First Day in Court

First Day in Court

Updated 10 July 2018

The Advocate

I was in between Law examinations. I had finished the first set, and was waiting for the course for the second set to begin. I was gaining experience in a solicitor’s office. I was in my first week.

An easy case

The boss told me he had an easy case for my first time in court.

Our client had issued divorce proceedings against her husband, complaining of adultery with an unnamed woman. The husband was willing to be divorced, but not on adultery. He was willing to agree to be divorced, but on grounds of unreasonable behaviour. The application was to amend the divorce petition on the court file by deleting the adultery allegation and putting in unreasonable behaviour details. The husband’s solicitor had written to the court to consent. All I had to do was appear and apply.

The Judge

I appeared before a really nice judge named Christian Dilcock. The name has stuck in my mind because of what was to follow.

There was just him and me. I introduced myself, and I explained what the application was about.

He smiled and he nodded gently.

Windeatt

“Isn’t this a Windeatt case?”

I had never heard of the Windeatt case, and I suspect this showed on my face.

“You do know the Windeatt case don’t you?”

“I would be grateful if you would refresh my memory.”

I was and still am proud of my presence of mind in that situation.

He explained what a Windeatt case was, and I was able to explain why my case was different. The husband and his girlfriend both wanted the amendment.

Mr Dilcock gave me my order and I went away not triumphant but just enormously relieved that I had not actually lost the case.

So what is a Windeatt case?

The Windeatt case was going in in the 1950s, and got to the Court of Appeal at least twice.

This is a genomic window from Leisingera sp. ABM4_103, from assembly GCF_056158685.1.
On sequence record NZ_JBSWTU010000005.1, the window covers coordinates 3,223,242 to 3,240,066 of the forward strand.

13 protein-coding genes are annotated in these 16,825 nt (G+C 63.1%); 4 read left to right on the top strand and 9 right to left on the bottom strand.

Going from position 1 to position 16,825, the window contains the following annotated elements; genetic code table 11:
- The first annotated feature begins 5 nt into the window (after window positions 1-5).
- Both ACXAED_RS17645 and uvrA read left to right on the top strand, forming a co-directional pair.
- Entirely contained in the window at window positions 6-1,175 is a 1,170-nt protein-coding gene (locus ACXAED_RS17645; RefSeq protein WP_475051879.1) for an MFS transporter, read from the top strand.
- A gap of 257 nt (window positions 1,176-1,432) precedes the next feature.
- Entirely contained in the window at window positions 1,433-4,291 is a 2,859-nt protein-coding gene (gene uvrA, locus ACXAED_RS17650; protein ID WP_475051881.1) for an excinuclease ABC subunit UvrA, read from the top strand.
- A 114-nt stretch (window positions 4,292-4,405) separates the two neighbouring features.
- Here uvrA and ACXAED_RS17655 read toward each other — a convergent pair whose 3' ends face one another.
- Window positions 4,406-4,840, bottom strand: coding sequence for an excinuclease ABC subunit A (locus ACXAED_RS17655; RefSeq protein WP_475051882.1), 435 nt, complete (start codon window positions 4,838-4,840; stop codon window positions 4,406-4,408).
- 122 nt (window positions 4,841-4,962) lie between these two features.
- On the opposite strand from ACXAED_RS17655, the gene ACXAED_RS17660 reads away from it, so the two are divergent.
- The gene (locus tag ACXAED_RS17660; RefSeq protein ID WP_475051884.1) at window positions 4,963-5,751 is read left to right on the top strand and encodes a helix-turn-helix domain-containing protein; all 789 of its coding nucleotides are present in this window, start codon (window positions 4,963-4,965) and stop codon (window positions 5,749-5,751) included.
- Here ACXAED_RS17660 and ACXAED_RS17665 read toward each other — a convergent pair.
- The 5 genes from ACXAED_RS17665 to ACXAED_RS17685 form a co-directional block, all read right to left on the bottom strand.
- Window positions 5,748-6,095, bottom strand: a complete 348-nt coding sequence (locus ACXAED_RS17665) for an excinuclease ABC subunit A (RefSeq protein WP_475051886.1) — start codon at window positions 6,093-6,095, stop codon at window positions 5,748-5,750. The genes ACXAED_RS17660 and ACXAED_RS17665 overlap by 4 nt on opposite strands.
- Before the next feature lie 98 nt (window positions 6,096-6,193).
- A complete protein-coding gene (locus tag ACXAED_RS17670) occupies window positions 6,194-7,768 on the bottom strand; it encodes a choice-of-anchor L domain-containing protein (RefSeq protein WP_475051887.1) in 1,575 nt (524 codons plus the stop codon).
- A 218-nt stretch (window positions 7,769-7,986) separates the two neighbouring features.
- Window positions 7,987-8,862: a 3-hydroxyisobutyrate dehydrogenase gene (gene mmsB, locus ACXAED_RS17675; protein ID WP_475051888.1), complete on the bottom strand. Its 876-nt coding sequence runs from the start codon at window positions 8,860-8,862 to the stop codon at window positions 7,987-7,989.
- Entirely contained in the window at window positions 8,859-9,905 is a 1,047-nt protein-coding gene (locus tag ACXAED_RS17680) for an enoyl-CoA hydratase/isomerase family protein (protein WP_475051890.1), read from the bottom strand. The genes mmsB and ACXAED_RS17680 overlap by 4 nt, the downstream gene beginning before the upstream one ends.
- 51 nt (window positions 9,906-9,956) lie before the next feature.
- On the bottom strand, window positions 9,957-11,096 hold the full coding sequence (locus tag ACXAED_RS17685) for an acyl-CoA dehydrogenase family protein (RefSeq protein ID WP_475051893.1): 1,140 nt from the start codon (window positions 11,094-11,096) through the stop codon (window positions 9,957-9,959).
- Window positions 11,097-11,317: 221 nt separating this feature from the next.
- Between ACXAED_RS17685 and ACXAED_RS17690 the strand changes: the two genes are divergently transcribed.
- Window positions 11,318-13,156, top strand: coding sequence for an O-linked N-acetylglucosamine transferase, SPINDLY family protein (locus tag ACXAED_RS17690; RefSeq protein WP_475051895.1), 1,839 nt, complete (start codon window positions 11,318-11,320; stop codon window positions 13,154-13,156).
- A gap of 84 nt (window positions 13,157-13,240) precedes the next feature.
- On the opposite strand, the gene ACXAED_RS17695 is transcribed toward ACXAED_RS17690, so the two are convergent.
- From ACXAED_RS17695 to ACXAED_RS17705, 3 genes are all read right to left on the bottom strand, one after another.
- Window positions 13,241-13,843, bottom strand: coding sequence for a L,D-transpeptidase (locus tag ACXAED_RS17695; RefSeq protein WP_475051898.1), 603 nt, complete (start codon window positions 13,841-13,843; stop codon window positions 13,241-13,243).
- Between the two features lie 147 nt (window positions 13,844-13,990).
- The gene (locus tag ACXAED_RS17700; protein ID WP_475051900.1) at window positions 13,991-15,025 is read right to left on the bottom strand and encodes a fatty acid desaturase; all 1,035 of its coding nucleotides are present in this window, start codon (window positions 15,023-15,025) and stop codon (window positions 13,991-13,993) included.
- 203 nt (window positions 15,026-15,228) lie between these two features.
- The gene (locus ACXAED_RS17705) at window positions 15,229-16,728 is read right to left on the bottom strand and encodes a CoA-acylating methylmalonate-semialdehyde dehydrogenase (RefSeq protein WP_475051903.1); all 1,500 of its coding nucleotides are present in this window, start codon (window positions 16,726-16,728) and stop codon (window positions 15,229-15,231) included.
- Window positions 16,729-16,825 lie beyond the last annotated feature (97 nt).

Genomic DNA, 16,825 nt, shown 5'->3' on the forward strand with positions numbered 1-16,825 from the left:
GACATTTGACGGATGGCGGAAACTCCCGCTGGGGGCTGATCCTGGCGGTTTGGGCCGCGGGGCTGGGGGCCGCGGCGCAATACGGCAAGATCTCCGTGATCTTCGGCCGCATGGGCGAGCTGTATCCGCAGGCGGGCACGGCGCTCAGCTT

Mrs Windeatt had accused her husband of adultery with an unnamed woman. The reason for using “unnamed” was that if you named the person you had to make them a party to the case which increased expenses and increased the complications.

Mr Windeatt was not prepared to admit adultery, but was prepared to admit “inappropriate behaviour” as part of being divorced for unreasonable behaviour.

The spanner in the works came from the unnamed woman, who asked to become a party to the case.

She said she was identifiable from the divorce petition. She said she had not had sex or inappropriate behaviour with Mr Windeatt and she wanted a hearing to clear her name.

The first judge to hear her application said she was not a party to the case and therefore could not take part.

She appealed to the Court of Appeal.

The Court of Appeal said that if she had been identifiable from the divorce petition then she could demand to be made a party to the case. However on reading the divorce petition there was nothing in it to identify her. She won on the principle, but lost on the particulars.

A fightening way for me to gain knowledge.